OK, super duper time for my brusied head to rest on soft pillows. Song count: 8046.
Blogger has way freaked out on me. Pictures gone screwy, spellcheck telling me entire paragraphs are wrong. Maybe it bumped its skull on something hard, too. Good night.
Tuesday, November 14, 2006
Anyway, we sat in the car and chatted about our day at work. We heard a fender bender occur just out of sight, and we chuckled as car after car drove up to the restaurant door, read the sign, and left. Once in, we chatted with Trish for a bit and settled in for a rare three course dinner. We both had New England clam chowder. Always a fine choice, although I had been hoping for Bob's amazing butternut squash and apple soup. Then for appetizers, I had a crab cake with grilled shrimp and ginger sauce, and Ted had unbreaded calamari sauteed in marinara sauce. For the entree, I had manicotti that really needs to have a more inventive name because it's the best manicotti I've ever had anywhere, hands down. The home made red sauce alone is worth writing home about. Ted went simpler and had a Caprese salad (mozzarella and tomato slices with balsamic vinegar and giant leaves of fresh basil). I even had a nice glass of Merlot, which complemented the dinner wonderfully.
See? I just spent an entire paragraph talking about a lovely evening out with my husband, where we chatted and enjoyed dinner. I'm not obsessed.
When we got home, we did a little TiVo catch-up, and now I'm back to the computer. OK, so I'm back to uploading, but I can multi-task. I've also been writing this blog entry and chatting with Caitlin online. Now that I've said all that, it is -- in fact -- time to go to bed. When this last disc of the evening is done, my current song count will be 7586.
Last one out, turn off the lights.
"Over the Moon" by Luka Bloom
Monday, November 13, 2006
So obsessed am I with transferring songs that I decided to forgo my extra half hour of sleep this morning, and I got up at 5:00am to move more music. I should have left for work at 6:30am: that still would have been a reasonable amount of progress for so freakin' early in the morning. But I couldn't stop. I left at 7:15am. And as soon as I got home tonight, I hastily gave my husband a kiss and the cats some ear scratches on the path to my desk for more uploading.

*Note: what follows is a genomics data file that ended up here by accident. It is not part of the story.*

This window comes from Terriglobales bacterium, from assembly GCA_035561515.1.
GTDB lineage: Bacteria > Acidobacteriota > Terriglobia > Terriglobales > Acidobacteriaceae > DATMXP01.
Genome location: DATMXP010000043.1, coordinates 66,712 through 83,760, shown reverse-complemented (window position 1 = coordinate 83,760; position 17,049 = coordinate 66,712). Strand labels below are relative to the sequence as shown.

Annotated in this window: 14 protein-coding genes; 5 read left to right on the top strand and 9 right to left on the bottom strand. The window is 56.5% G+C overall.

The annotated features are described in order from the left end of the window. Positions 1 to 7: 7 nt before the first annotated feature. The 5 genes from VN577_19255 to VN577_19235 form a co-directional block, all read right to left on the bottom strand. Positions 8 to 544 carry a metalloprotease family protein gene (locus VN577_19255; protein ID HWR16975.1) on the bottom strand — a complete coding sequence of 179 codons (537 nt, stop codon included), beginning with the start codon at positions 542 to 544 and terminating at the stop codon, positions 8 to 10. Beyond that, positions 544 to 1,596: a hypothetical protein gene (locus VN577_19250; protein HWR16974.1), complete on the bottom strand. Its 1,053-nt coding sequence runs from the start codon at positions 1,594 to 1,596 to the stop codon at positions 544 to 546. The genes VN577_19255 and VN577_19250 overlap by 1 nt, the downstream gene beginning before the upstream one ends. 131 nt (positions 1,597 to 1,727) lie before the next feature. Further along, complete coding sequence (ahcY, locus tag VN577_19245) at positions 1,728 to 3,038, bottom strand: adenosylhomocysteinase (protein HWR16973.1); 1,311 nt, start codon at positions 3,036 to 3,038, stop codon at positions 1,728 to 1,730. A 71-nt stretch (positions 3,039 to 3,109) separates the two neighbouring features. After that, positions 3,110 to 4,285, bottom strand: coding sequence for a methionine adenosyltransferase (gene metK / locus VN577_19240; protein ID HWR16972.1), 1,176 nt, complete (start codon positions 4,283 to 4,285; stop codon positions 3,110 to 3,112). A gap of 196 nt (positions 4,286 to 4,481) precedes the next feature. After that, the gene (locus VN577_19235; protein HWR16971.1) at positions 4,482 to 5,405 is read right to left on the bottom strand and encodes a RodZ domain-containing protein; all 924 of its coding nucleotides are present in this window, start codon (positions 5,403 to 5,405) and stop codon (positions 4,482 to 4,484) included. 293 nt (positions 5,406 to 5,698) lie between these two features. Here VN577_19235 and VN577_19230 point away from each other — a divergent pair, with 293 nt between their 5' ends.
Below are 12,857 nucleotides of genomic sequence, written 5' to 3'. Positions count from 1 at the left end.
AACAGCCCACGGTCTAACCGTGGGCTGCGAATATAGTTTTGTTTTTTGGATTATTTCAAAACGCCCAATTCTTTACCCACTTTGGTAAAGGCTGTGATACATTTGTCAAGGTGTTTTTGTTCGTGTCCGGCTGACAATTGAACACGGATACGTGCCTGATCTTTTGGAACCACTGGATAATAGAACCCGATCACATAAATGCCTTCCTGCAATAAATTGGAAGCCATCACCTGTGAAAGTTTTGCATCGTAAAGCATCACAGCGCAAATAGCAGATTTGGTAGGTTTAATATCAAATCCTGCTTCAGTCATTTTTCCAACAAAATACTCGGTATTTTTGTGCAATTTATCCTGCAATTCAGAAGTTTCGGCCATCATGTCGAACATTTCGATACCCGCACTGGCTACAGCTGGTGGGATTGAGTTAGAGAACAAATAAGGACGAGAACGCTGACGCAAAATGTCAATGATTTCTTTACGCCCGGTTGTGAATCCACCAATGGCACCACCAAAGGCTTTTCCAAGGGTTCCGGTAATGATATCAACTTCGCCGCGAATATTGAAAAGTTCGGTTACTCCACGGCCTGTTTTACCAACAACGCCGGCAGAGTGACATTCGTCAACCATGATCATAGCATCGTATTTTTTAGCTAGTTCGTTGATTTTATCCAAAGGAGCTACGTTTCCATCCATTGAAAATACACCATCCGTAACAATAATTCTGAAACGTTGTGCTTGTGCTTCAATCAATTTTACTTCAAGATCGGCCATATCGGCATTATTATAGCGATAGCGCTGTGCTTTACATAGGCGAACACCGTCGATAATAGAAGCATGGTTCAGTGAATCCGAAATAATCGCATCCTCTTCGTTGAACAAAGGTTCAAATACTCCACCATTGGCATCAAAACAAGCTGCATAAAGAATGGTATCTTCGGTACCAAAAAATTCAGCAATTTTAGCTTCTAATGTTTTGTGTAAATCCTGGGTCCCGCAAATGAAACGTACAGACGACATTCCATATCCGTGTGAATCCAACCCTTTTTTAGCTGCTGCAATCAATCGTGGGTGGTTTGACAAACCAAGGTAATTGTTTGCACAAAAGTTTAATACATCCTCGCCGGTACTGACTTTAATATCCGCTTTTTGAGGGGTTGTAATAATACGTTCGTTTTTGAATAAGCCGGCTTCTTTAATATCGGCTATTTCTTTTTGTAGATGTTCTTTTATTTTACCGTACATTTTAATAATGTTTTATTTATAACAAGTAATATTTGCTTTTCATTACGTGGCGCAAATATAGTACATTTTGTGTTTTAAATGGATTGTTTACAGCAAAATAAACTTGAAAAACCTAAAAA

Thankfully, the lure of baked salmon with pesto, rice pilaf, and fresh broccoli, cauliflower, carrots, and green beans was strong enough to take me away from it for a while. Ted and I chatted while enjoying our repast, and then we caught up on TiVo. As soon as Prison Break was done, guess where I went? Um, to where I came? That is, where I am now?
Yeah. I'm here. At my computer. Uploading more discs. I can't write any more tonight. I have to get some sleep, in order to be able to wake up at 5:00am and start all over again. Maybe I could just sleep at the desk, in three minute increments.
Song count (at this moment, but constantly increasing): 6935. In case you were wondering, that's 882 songs... today alone. And 2852 since I started counting one week ago yesterday. Yep. I'm addicted.
"Mr. Solitaire" by Animal Nightlife (an alternative 80s flashback of epic proportion)
Sunday, November 12, 2006
More songs uploaded (I'll put a count at the end, along with the song playing at the time), more email, news, and blogs read, a podcast listened to (This American Life), more TiVo caught up on (Flip That House), some napping (covered with an afghan and surrounded by sleeping cats) immensely enjoyed, three meals made. Good stuff.
There are always topics I'd like to discuss. And as is usually the case when I attempt to talk about size acceptance, I always think of other aspects I'd wished I'd included. But I'm not going into any of that tonight. Don't want to risk saturation.
OK, so I'm just being lazy.
On that note, I would like to suggest a couple places on the web to visit where you can lighten your emotional load. If you're not already reading Dave Barry's blog, you're missing out. But even if you don't go there, you must at least check out this interview. I was laughing so hard, I couldn't speak to explain to my perplexed husband what was so funny. And Cute Overload reflexively puts all the smile muscles to immediate use. Like this.
Song count: 6053
"The Goon Drag" by Don Byron
Photo by Russ Dillingham of the Lewiston (Maine) Sun Journal.
Saturday, November 11, 2006
I managed to maintain my energy level all day long. I don't know from whence it came -- especially considering I started at 5:30am. I made astonishing progress on my to-do list. Ted assisted with the final stretch of the stocking assembly line. Thanks, Honey! All 12 of the kids' stockings are done, and bonus, so are most of their presents. I even made progress on non-kids gifts.
Yee-haw, it's only November 11th, and we're nearly done with all of our Christmas preparation! The stash will sit quietly, happily, steeping in good cheer, until we pack everything up in large storage containers and drive North for the holiday. I love Christmas!
Speaking of today's date, it's also my brother's 50th birthday and Veterans' Day. When I was growing up, the running joke in our family was that Gerry thought school was closed because it was his birthday. He's still climbing ice walls, camping in the desert, geocaching, and eagerly seeking out new things to learn. He's the youngest half-centenarian I know. Happy birthday, Gere!